2011 Trends: The Year of Specialized Social Networks<br />By: Michelle Fares<br />Digital Integration & Innovation<br /><ul><li>Summary
21736051544955One trend to watch in 2011 is the growing popularity of smaller social networks organized around a specific topic or interest. These networks are now user-centric and have applications to let users rate and track activity. These sites offer users many benefits, such as organizing their different groups of acquaintances, controlling which friends can see what information, and allowing for more privacy. Marketers can leverage this trend by creating content that is highly relevant to a smaller group of users, since those users will be more likely to act on marketing communications.</li></ul>Key Information<br />2010 may be remembered as the year of Facebook, but the popular site has experienced backlash over its privacy issues and information overload. One trend to watch in 2011 is the growing popularity of smaller, topic-specific social networks where users congregate around an interest or hobby. Although some would argue that these networks, in the form of message boards and online forums, have existed for decades, specialized social networks in recent years are more person-centric, rather than topic-centric, making it easier for users to follow and friend each other and develop relationships. These networks have also evolved to include applications and tools which allow users to rate, review, and track web activities. <br />Topic-specific social networks offer many benefits: <br /><ul><li>Organization. Users can organize their friends, colleagues and family members into different groups and exert greater control over who sees what pieces of information.
Personalization. Since sites are focused around specific topics or even geographical locations, users are able to form more meaningful connections with each other and even meet in the real world.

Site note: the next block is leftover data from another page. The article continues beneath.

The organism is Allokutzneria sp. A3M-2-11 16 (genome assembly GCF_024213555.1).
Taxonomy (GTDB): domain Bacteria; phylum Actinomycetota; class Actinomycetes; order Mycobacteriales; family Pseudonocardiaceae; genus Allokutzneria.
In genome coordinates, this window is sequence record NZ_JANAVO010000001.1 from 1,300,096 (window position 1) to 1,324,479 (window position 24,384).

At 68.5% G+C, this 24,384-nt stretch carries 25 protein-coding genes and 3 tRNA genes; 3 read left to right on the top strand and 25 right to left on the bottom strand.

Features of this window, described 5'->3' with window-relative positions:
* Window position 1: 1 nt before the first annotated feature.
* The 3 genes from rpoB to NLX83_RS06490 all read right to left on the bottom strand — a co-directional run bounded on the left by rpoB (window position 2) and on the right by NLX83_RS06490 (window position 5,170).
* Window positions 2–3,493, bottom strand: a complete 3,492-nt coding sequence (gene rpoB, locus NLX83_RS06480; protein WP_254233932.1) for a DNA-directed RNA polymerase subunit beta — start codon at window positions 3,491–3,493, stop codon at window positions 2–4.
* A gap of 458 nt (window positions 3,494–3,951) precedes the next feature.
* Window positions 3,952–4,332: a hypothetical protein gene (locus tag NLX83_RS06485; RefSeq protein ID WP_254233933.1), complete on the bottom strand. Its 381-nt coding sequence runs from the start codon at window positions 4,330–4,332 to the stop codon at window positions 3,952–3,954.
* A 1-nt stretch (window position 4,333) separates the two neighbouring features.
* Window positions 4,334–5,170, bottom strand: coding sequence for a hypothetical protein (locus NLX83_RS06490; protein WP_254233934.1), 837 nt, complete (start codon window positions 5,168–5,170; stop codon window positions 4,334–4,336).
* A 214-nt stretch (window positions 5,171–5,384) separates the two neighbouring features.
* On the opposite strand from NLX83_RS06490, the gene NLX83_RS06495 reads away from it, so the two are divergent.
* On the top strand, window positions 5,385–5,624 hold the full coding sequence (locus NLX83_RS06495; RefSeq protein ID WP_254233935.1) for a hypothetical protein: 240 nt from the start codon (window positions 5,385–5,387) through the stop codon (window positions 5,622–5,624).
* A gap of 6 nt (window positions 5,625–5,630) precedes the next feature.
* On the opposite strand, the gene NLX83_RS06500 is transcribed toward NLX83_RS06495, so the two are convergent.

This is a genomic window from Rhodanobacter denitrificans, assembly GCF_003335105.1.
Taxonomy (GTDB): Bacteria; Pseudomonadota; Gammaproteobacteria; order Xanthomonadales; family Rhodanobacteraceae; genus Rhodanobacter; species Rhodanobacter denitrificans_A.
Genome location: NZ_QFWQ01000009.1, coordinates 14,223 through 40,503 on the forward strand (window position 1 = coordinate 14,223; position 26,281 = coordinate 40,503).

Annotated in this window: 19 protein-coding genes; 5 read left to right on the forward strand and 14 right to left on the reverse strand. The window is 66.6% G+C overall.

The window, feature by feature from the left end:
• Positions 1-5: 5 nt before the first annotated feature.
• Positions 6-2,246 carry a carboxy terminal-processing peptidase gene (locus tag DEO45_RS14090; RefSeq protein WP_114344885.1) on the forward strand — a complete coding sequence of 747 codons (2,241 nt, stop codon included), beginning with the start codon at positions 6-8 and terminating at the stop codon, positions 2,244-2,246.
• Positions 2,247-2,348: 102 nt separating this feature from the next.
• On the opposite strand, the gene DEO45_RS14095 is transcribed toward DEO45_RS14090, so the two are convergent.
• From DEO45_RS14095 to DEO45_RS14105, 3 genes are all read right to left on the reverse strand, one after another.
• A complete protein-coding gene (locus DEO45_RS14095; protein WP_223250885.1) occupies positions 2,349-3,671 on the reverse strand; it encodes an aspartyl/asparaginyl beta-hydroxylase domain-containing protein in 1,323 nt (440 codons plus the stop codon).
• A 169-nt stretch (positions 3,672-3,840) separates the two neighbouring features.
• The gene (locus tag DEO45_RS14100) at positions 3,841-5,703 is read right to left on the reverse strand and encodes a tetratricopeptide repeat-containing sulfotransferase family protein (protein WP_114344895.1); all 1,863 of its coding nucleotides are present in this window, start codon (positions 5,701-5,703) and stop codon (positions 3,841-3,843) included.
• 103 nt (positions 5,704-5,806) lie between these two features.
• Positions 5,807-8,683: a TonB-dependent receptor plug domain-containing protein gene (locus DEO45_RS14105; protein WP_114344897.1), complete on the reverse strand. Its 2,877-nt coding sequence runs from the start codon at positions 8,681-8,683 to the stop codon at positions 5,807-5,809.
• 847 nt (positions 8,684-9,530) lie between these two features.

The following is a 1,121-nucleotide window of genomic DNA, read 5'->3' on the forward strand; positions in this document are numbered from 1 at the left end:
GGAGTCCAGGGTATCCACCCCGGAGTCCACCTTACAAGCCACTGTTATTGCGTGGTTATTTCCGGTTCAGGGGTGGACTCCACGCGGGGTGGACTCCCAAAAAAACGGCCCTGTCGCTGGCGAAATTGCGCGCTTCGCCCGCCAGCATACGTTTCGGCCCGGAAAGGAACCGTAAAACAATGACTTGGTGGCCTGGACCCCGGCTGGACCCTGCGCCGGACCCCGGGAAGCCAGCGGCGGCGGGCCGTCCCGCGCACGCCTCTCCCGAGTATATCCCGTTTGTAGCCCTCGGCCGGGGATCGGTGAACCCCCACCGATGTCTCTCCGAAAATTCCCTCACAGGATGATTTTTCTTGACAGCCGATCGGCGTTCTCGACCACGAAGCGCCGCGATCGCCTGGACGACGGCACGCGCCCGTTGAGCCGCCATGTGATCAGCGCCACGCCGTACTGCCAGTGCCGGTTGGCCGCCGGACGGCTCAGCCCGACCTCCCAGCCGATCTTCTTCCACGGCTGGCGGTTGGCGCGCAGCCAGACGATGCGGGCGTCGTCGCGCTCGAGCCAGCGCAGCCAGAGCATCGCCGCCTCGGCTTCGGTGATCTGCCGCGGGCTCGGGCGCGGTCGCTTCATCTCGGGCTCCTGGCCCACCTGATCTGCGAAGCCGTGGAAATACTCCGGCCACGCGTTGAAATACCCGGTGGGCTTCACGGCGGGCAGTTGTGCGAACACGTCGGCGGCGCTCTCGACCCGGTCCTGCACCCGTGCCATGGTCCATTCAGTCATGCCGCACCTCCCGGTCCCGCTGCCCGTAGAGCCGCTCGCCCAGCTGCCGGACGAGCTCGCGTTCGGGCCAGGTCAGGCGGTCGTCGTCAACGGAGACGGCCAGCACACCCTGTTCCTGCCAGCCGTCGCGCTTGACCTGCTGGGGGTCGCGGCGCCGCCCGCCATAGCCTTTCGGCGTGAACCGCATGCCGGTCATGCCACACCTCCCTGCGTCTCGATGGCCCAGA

Separation. Users can have different social networks for their personal and professional lives, which can pre-empt potential damage if a post or set of pictures goes awry. </li></ul>One popular site that helps users organize their acquaintances and separate their social lives from their work is LinkedIn. The site lets members post their resumes, connect with past or present colleagues, and communicate with potential clients and employers. Founded in 2003, LinkedIn currently has over 85 million members, including executives from all Fortune 500 companies, and receives over 6 million daily visits.<br />3655695458470Yelp.com is an example of a highly personalized social network; the site lets users create a profile to rate and review businesses in their hometown. The site taps into the geolocation trend, offering consumers valuable information based on where they live, and has over 33 million unique monthly visitors and a presence in hundreds of cities worldwide. Yelp reinforces its active online community offline through sponsored events and partnerships with local businesses. <br /><ul><li>Implications and Action items</li></ul>One way for marketers to leverage this trend is to provide highly relevant content in marketing communications. Although these communities are much smaller than popular social networks, their users are interest-driven and more likely to respond when they see an ad that directly relates to them. Topic-specific social networks also have implications for consumers in the areas of: <br />Software development. New software and sites like Appleseed, OneSocialWeb and SocialGO are making it possible for anyone to start a social network with minimal expertise.<br />Consumer privacy. Many users object to Facebook’s convoluted privacy settings. Specialized social networks let users share information only with people in a specific group of friends, limiting the access that everyone has to personal information.<br />